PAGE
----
Women’s March Shows the Way

Women’s March Oakland, CA, January 21, 2017

“The inauguration of Donald Trump as the 45th President of the United States marked commencement of the four-year term of Donald Trump as President …. An estimated 160,000 people attended the public ceremony held on Friday, January 20, 2017…. Along with being the oldest and wealthiest person inaugurated as president, he is the first without prior military or governmental service experience to hold the office…The inauguration was accompanied by protests in the United States and other countries.” Wikipedia

 

One day later, 2.6 million women marched in protest. I was among the thousands who marched in Oakland CA on this historic day, along with 4 generations of my family, extended family, many friends and colleagues. It seemed to me the whole city was in the street despite the cold and threat of rain. Those in buildings along the march route hung bannners, waved signs, banged on pots and cheered in support. Occasionally a policeman posed for a photo, donning a pink hat, symbols of Women’s fight back demanding respect from the new regime. At the end of the march my daughter found a shop that still had pink yarn so she could crochet us beautiful caps to keep our heads warm and inspire us to create a new and better world.

The next morning I wrote this two-part poem:

January 21, 2017, Oakland, California. Jessica X. Garcia (L) and Nina Serrano (R) on Women’s March holding silkscreen posters by local artists from the Mission Cultural Center in San Francisco.

Women of the World March  
January 21, 2017

By Nina Serrano

Women of the world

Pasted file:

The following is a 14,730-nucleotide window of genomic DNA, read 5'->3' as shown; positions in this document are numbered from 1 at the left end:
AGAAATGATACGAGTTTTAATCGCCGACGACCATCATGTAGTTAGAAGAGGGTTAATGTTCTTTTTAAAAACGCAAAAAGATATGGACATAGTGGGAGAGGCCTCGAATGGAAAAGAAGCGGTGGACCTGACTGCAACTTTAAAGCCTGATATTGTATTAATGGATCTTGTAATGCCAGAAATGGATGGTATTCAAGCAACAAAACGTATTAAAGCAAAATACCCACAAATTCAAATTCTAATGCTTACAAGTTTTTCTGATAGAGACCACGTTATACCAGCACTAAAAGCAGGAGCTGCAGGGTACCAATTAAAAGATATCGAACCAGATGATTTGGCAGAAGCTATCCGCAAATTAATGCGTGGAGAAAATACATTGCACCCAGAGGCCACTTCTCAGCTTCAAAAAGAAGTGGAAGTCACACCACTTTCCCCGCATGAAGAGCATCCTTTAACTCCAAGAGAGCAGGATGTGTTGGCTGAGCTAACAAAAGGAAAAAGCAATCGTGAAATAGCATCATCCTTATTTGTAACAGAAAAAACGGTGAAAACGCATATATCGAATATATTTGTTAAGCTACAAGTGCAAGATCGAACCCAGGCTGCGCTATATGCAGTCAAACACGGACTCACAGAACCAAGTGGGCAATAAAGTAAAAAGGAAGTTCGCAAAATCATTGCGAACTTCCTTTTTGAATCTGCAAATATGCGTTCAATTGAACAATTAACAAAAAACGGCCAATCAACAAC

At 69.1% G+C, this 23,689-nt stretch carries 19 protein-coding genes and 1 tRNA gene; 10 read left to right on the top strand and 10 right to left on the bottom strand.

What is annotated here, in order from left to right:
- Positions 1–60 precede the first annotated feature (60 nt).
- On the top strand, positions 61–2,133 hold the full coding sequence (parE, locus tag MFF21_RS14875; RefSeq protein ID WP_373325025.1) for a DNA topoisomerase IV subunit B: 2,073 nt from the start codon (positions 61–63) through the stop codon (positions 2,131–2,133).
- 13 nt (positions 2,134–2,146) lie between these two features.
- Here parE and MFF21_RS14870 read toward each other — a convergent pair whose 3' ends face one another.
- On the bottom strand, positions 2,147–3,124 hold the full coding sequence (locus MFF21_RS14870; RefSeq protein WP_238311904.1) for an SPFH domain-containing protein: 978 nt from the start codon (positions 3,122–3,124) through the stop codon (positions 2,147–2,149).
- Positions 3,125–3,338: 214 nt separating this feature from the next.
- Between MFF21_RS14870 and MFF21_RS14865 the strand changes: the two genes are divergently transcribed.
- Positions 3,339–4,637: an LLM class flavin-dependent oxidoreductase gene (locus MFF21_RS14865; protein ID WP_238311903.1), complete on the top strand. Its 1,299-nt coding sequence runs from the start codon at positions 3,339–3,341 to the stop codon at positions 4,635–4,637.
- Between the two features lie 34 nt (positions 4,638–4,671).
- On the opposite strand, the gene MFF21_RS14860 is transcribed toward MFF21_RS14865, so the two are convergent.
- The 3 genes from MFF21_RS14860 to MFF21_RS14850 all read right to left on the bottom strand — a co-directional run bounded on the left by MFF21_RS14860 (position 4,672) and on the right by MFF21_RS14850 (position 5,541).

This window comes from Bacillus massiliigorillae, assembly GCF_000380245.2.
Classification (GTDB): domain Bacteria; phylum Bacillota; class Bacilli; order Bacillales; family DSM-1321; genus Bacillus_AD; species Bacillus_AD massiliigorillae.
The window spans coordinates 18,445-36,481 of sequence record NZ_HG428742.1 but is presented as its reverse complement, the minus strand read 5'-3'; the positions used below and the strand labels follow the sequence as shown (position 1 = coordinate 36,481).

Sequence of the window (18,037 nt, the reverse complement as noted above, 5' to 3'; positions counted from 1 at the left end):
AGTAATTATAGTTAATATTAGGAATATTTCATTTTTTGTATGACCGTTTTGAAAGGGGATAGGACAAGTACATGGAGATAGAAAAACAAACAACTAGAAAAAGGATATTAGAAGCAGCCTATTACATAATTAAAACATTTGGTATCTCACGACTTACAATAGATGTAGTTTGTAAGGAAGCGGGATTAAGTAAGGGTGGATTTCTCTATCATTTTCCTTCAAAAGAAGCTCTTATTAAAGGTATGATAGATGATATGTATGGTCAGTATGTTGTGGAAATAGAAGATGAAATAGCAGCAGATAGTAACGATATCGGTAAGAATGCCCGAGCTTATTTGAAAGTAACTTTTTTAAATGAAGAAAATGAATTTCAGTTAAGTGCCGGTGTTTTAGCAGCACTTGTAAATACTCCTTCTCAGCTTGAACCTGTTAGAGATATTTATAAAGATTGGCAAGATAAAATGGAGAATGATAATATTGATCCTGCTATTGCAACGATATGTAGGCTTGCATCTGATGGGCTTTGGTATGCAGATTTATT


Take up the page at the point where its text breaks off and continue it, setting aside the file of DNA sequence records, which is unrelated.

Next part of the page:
march in the name of Love
compassion inclusion and equality
Pushing strollers walkers and raising our voices
Texting each other in 600 cities
One foot in front of the other
To stop
fascism sexism racism homophobia misogyny xenophobia
and the continuing pollution of Mother Earth
Pink hats on premenstrual and post-menopausal heads
Babes in arms or on Dad’s shoulders learning
that freedom is a constant struggle
of a lifetime

 

Women of the World March
January 22, 2017

The morning after the women of the world marched
We remembered the 2011 Arab Spring protests
and the aftermath of a bombed-out
conflicted Arab world
So we know our daily work of resistance
and knitting together a new vision
has to continue
on computers phones streets
classrooms buses trains malls and kitchens
Demonstrating compassion kindness
Love and strength in our smiles
to realize our New Year’s resolutions
in action

© Nina Serrano 2017

About Nina Serrano: Nina is a well-known, international prize-winning inspirational author and poet. With a focus on Latino history and culture, she is also a playwright, filmmaker, KPFA talk show host, a former Alameda County Arts Commissioner, and a co-founder of the San Francisco Mission Cultural Center for Latino Arts. Oakland Magazine’s “best local poet” in 2010, she is a former director of the San Francisco Poetry in the Schools program and the Bay Area’s Storytellers in the Schools program. A Latina activist for social justice, women’s rights, and the arts, Nina Serrano at 82 remains vitally engaged in inspiring change and exploring her abundant creativity. For more information go to ninaserrano.com or contact her publisher at estuarypress.com. For more detailed information about Nina see About Nina on her website.

About Estuary Press: Estuary Press is the publisher of Nicaragua Way. It is also the home of the Harvey Richards Media Archive, a repository of photography and video documentaries of various social change and political movements during the 1960s and 1970s. Contact Paul Richards (510) 967 5577, paulrichards@estuarypress.com or visit estuarypress.com for more details.

MEDIA – For photos & interviews: Paul Richards (510) 967 5577; paulrichards@estuarypress.com

 


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